Country Club Plaza bunnies and animals on display
Before they’re wheeled out into the sunlight to stoke the nostalgia of passersby. Before they’re stormed by hordes of whooping and hollering and adoring kids. Before they’re unveiled to the public to signal a fresh springtime.
Before all of that hoopla this past week, the Country Club Plaza Easter bunnies and Wonderland animals sit stoically in their winter lair: a cold, drab, unremarkable Plaza parking garage.
The nine bunnies — Kate, Ellyn, Amy, Bess, Sue, Lee, Brian, Peter and Nicholas — and other animals rest atop wooden slats against gray stone walls in a storage facility tucked away from any semblance of public life. Underneath old pipes and the low hum of fluorescent lights, with empty paint buckets, scattered craft supplies and cardboard boxes for neighbors, the bunnies hibernate for nearly 11 months out of the year, waiting patiently to hop above ground and into the limelight as one of Kansas City’s most fanciful and storied holiday traditions.
“This city, we’re nothing without our traditions,” says Plaza marketing director Gayle Terry.
Indeed, to get to the root of these rabbits you’d have to jump back nearly a century.
The bunnies’ story begins 95 years ago in 1922 at the J.C. Nichols-owned Crestwood Shoppes south of the Plaza. The history on exactly who crafted the bunnies and the people they’re named after isn’t concretely known. We do know, however, that the bunnies made their move to the Plaza in 1931, one year after the first Christmas lighting ceremony and one year before the inauguration of the Plaza Art Fair.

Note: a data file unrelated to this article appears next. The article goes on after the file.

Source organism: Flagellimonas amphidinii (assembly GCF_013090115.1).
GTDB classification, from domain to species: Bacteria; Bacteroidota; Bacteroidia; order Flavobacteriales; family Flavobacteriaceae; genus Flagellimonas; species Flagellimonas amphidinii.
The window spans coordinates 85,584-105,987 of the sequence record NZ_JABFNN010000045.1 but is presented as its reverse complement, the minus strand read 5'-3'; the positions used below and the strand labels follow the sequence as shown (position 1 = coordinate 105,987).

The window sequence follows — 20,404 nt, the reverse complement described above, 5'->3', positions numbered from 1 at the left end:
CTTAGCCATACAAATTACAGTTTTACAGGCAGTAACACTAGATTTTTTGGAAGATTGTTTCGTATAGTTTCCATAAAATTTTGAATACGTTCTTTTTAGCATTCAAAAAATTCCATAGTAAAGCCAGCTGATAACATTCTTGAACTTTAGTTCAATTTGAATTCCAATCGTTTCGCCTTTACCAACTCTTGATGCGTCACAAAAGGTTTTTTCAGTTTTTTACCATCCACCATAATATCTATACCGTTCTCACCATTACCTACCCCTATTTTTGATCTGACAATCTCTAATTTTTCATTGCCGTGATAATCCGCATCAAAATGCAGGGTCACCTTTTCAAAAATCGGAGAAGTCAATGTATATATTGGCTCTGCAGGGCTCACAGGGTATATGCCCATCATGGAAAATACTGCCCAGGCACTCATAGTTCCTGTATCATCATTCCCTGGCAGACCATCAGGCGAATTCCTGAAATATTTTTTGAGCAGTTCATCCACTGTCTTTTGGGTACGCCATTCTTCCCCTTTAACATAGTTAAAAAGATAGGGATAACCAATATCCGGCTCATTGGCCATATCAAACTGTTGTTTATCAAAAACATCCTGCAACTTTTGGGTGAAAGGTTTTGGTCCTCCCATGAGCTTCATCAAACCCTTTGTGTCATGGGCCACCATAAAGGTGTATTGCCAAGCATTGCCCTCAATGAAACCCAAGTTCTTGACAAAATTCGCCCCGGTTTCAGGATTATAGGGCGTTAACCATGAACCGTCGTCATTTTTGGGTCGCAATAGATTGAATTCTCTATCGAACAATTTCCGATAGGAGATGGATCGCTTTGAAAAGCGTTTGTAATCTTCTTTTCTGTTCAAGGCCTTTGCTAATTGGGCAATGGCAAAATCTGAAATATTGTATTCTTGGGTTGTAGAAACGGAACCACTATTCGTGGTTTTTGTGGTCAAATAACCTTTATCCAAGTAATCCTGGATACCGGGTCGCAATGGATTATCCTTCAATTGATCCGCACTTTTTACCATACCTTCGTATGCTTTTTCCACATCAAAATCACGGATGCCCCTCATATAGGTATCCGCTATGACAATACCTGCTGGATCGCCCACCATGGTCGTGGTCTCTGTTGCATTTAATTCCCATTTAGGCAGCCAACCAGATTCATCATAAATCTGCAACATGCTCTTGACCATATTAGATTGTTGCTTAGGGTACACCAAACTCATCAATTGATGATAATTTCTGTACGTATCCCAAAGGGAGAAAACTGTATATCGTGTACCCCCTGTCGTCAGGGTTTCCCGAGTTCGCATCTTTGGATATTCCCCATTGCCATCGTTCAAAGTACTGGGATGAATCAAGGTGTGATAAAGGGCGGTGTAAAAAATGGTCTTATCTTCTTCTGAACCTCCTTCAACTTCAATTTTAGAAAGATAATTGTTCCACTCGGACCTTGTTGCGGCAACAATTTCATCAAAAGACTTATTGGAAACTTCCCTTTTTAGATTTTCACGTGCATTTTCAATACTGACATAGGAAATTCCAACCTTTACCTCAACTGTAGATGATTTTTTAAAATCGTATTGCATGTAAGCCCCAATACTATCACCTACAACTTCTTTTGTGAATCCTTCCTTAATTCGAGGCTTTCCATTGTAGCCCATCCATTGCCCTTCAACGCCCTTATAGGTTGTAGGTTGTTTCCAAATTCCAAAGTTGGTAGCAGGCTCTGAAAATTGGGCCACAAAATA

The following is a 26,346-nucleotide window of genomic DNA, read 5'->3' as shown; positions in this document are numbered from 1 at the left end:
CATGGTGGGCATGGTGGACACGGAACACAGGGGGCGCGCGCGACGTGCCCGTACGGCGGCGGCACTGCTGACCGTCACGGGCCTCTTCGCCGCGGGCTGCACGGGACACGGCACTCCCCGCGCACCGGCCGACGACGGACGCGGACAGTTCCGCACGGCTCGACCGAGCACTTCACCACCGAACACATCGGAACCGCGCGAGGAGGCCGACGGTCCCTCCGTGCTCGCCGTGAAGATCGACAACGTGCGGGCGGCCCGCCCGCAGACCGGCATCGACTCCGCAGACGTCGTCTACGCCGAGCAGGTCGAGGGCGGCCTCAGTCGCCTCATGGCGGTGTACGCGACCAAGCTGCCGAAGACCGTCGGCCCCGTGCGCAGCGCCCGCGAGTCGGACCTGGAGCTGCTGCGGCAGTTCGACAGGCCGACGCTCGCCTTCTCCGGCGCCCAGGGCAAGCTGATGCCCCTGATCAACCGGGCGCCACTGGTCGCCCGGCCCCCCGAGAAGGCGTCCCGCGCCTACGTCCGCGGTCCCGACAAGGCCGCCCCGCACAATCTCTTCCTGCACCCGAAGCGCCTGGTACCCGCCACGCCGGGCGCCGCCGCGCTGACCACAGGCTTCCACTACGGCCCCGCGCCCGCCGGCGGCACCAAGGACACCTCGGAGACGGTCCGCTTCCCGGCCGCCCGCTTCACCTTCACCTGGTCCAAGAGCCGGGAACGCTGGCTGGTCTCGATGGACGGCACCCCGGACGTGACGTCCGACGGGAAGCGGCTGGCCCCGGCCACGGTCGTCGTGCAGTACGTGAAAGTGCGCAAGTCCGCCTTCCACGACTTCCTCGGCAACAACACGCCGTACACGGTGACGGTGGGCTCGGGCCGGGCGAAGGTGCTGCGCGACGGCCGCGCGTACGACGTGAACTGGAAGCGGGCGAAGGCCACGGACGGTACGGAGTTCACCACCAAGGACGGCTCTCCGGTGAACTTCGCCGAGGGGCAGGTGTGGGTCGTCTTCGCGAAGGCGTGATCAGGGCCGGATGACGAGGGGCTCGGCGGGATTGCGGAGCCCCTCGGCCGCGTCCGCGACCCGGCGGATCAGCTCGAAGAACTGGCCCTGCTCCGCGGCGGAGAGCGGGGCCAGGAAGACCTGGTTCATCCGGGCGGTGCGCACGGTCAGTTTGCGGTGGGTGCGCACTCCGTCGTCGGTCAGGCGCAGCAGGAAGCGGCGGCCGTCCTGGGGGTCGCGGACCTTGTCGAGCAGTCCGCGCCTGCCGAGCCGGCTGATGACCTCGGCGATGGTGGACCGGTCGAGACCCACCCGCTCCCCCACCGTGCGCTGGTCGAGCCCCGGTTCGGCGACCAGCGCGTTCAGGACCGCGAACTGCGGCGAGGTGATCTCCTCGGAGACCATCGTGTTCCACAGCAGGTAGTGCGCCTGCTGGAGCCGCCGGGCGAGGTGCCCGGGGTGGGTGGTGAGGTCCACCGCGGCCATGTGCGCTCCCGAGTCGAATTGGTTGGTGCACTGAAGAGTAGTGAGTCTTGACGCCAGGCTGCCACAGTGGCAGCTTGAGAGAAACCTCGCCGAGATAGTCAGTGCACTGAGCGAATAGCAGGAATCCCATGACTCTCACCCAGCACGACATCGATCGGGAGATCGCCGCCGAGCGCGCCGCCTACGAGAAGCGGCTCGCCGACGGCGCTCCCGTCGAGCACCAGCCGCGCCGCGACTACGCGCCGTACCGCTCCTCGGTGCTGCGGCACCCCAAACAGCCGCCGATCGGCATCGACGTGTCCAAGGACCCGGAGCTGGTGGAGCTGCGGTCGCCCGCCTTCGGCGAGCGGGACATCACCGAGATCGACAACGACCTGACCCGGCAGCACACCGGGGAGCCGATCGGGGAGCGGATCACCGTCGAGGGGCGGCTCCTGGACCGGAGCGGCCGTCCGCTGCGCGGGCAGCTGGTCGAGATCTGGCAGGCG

“They came at a time when the Depression was happening and the J.C. Nichols Company was trying to raise spirits and keep the community feeling good and keep them coming out,” Terry says. “The bunnies, the lights, the art fair, they all came from the same place of ‘Let’s cheer everyone up, let’s create some events.’ ”
Since their migration to the Plaza, every March the bunnies are unveiled and undertake their brief residency on the district’s sidewalks, street corners and courtyards through Easter. This year the bunnies were unveiled to the public on the first day of spring, March 20, and will go back into hiding on April 23.
“They signal a new season,” Terry says. “I think that’s a part of the reason why the bunnies are so popular. Every year, Easter weekend there’s almost a roar coming from the courtyard from the kids and the families. It’s just a fun energy that I, and I think a lot of Kansas Citians, look forward to every spring.”
What they don’t see is the animals primping for their moment in the sun. Bunny beautification, it turns out, is serious business.
Each year a few weeks before the bunnies’ debut, Plaza facility workers descend into the storage house to take inventory of any touch-ups that might be necessary on the plaster of paris animals. They give each one a light washing, plus dabs of paint and any minor repairs where necessary. Repairs, Terry says, that are surprisingly minimal.
“For as many decades as they’ve been used, these things have stayed in remarkable shape,” she says. “Not an extraordinary amount of care is needed. It’s just a little TLC and making sure they’re bright and colorful and looking their best.”